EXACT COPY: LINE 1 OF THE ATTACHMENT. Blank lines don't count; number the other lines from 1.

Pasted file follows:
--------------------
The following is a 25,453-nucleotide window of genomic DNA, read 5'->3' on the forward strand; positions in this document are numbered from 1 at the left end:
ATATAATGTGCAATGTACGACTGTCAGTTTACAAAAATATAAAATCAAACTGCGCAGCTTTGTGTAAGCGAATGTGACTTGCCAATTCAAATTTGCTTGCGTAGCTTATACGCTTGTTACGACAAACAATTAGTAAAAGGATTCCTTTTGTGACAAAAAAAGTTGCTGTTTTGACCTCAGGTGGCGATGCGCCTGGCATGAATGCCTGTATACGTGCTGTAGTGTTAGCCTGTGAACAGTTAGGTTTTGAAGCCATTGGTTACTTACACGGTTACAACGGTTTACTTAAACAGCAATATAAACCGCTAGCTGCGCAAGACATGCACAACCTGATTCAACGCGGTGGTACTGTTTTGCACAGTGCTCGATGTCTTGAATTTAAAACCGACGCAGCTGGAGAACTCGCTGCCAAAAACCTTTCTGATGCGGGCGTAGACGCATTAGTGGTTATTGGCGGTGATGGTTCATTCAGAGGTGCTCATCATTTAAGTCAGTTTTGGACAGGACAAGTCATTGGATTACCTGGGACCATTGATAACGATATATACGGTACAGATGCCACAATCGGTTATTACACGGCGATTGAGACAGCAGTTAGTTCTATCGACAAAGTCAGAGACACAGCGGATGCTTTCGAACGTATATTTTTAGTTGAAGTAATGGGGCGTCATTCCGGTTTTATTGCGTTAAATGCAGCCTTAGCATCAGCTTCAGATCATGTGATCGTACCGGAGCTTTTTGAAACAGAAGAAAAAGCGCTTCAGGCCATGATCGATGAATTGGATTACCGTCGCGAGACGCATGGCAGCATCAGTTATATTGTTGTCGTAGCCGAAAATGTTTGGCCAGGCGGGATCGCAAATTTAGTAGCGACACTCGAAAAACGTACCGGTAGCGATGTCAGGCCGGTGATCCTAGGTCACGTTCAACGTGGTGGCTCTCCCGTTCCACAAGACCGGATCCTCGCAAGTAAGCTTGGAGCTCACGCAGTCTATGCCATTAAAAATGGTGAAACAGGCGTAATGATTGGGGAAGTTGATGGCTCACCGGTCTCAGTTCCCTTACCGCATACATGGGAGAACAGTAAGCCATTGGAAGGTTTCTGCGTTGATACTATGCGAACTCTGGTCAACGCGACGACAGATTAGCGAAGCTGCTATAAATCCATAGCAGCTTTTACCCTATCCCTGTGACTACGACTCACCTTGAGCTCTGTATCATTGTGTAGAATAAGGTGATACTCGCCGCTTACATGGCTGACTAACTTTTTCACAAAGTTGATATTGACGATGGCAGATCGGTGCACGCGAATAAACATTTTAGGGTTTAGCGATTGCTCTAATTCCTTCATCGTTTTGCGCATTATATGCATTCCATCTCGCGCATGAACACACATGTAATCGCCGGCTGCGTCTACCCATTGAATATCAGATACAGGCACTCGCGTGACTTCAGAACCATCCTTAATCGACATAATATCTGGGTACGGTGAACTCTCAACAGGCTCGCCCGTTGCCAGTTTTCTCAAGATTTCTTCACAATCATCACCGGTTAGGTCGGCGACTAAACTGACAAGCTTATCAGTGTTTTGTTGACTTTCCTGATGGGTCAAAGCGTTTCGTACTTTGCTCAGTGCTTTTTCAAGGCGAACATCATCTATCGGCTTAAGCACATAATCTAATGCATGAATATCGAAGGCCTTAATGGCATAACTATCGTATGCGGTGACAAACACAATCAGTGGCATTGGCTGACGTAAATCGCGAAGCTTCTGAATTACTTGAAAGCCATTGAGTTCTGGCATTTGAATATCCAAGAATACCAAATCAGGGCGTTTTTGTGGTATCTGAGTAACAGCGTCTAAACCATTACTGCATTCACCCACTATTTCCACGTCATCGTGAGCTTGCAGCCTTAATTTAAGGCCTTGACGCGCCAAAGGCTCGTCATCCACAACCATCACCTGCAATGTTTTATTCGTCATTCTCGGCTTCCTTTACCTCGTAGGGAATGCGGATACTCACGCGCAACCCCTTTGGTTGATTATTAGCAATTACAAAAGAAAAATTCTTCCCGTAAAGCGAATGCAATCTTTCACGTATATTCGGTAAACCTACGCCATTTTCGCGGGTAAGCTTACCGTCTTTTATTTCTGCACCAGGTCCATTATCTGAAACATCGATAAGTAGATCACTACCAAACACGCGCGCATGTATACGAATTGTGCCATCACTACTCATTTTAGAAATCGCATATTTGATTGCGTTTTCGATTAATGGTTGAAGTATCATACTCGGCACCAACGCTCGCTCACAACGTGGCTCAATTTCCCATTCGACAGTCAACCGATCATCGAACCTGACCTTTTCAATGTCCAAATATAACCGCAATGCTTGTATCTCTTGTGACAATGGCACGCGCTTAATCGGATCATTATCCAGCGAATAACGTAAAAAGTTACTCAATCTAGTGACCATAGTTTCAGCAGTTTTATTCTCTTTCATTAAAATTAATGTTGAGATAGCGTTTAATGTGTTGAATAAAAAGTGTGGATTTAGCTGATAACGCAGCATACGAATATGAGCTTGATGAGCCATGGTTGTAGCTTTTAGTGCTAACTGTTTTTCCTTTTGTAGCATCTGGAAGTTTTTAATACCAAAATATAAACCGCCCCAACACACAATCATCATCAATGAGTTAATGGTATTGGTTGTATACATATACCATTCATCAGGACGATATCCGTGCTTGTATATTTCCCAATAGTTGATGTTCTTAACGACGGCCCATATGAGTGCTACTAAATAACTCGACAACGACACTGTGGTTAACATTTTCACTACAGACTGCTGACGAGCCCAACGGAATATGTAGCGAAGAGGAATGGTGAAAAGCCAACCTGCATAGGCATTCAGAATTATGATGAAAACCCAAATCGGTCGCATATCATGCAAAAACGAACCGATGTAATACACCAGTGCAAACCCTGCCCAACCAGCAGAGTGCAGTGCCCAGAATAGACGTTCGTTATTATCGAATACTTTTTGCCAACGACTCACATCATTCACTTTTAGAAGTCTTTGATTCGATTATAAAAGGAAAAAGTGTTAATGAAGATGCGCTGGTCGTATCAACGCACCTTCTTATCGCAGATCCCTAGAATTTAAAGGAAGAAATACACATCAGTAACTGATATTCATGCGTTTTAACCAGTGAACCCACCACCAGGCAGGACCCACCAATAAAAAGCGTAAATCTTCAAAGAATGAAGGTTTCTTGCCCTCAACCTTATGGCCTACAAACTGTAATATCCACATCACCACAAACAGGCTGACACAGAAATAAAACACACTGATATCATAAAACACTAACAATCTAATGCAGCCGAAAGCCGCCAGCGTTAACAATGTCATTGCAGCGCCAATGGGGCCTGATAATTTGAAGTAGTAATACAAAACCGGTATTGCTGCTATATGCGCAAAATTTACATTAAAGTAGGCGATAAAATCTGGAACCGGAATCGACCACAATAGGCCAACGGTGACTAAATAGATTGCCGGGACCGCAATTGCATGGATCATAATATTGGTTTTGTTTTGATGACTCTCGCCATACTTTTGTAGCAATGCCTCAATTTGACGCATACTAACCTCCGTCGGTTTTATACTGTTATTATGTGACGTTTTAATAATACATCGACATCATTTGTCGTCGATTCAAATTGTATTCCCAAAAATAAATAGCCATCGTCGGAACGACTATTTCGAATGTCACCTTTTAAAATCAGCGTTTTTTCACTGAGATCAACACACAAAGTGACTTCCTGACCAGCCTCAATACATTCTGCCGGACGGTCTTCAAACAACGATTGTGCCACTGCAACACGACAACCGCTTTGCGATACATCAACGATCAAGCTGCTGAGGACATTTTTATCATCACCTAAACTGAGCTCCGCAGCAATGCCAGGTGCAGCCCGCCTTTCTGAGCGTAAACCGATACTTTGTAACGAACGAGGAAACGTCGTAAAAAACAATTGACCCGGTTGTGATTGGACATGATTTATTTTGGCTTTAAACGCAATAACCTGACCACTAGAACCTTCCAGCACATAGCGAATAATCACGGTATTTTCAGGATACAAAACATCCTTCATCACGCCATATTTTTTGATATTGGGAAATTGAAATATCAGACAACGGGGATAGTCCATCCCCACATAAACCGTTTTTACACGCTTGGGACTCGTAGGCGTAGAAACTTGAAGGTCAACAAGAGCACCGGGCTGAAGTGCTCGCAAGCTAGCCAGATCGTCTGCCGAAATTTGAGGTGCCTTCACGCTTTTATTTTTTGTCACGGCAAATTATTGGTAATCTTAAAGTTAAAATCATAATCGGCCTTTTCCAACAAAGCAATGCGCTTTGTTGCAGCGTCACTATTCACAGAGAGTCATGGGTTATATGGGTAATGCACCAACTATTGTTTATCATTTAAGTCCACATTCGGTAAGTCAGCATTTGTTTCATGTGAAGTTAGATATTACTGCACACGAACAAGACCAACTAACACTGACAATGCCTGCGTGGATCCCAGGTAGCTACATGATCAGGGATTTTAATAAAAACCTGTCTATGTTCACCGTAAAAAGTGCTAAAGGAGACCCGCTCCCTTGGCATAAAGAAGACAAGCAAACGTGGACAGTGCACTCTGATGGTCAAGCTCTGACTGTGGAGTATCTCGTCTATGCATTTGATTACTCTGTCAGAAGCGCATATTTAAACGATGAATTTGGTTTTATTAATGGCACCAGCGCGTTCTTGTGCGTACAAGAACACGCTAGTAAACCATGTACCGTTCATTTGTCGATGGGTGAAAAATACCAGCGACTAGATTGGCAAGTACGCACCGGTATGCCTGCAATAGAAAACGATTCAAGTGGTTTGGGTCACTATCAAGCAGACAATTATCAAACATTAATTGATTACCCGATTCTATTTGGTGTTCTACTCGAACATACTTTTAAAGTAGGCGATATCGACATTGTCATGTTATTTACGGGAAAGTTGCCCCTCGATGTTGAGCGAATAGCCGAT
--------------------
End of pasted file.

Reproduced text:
The following is a 25,453-nucleotide window of genomic DNA, read 5'->3' on the forward strand; positions in this document are numbered from 1 at the left end: